Disaster Aid Package Signed into Law, Few Details

June 6, 2019
Kristine A. Tidgren

Update: On June 10, USDA issued this Q & A.

President Trump has just signed H.R., 2157, the $19.1 billion disaster relief bill recently passed by Congress. This package should provide much-needed relief for producers most impacted by recent natural disasters. Below is a summary of provisions within this new law. As discussed, a number of questions remain regarding how this aid will be distributed and its potential impact on specific farmers.

USDA-Administered

The law provides $3,005,442,000 in direct farm disaster assistance for:

Necessary expenses related to losses of crops (including milk, on-farm stored commodities, crops prevented from planting in 2019, and harvested adulterated wine grapes), trees, bushes, and vines, as a consequence of Hurricanes Michael and Florence, other hurricanes, floods, tornadoes, typhoons, volcanic activity, snowstorms, and wildfires occurring in calendar years 2018 and 2019 under such terms and conditions as determined by the Secretary.

This is general language with many potential recipients and much USDA discretion. The law is written to cover losses to stored grain (which is not eligible for crop insurance) and losses arising from prevented planting. Until we receive guidance, however, it is unclear how these dollars will be distributed. Specifically, the law provides that the USDA Secretary may provide assistance for losses in the form of block grants to eligible states and territories and that such assistance may include compensation for forest restoration and poultry and livestock losses. The law specifies:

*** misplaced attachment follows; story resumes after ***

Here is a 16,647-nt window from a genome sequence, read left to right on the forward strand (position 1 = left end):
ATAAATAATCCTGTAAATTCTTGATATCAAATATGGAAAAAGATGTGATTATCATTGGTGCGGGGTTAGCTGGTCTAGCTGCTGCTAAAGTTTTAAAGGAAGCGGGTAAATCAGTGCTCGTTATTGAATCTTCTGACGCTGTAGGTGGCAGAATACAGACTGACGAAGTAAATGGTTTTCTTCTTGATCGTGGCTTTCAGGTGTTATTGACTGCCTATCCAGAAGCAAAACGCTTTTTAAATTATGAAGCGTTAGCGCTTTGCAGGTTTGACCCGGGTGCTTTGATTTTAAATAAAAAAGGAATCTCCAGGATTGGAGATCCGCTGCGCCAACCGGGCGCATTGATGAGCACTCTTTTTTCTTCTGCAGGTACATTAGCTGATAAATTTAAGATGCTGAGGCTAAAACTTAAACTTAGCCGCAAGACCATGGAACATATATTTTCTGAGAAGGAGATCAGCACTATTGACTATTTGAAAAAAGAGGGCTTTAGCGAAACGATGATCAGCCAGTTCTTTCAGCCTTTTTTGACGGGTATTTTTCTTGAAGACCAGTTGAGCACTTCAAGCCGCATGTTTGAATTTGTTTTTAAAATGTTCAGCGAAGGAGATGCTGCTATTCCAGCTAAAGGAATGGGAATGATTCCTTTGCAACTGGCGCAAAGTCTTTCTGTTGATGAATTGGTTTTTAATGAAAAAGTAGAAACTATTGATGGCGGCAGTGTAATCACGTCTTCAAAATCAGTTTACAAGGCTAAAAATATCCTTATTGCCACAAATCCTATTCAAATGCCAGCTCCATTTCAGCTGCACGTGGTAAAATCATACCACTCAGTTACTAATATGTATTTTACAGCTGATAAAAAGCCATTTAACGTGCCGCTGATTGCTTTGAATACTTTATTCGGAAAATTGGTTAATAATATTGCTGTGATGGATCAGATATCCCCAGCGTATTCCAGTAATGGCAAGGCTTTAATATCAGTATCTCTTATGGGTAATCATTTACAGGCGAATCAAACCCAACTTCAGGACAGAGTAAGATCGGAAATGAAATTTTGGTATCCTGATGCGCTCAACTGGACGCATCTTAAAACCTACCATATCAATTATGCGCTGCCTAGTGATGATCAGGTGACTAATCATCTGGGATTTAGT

• Tree assistance payments may be made to eligible orchardists or nursery tree growers of pecan trees with a tree mortality rate that exceeds 7.5 percent (adjusted for normal mortality) and is less than 15 percent (adjusted for normal mortality), for losses incurred during calendar year 2018.  
  • In the case of producers impacted by volcanic activity that resulted in the loss of crop land, or access to crop land, the Secretary shall consider all measures available, as appropriate, to bring replacement land into production.
  • Not more than $7,000,000 shall be available for payments to agricultural producers whose Whole Farm Revenue Protection indemnity payments were reduced following 2018 crop year losses due to assistance received through state-legislated agriculture disaster assistance programs.
  • The total amount of payments received through disaster aid and the Federal Crop Insurance Act or the Noninsured Crop Disaster Assistance Programs (NAP) shall not exceed 90 percent of the loss. Payments to producers not covered by these programs shall not exceed 70 percent of the loss.
    • In the case of a crop for which FCIC offers a revenue insurance policy, the expected value of the crop is to be determined using the greater of the projected price or the harvest price
      • The law does not detail how prevented planting claims would be compensated.
  • Producers receiving payments shall be required to purchase crop insurance where crop insurance is available for the next two available crop years, excluding tree insurance policies.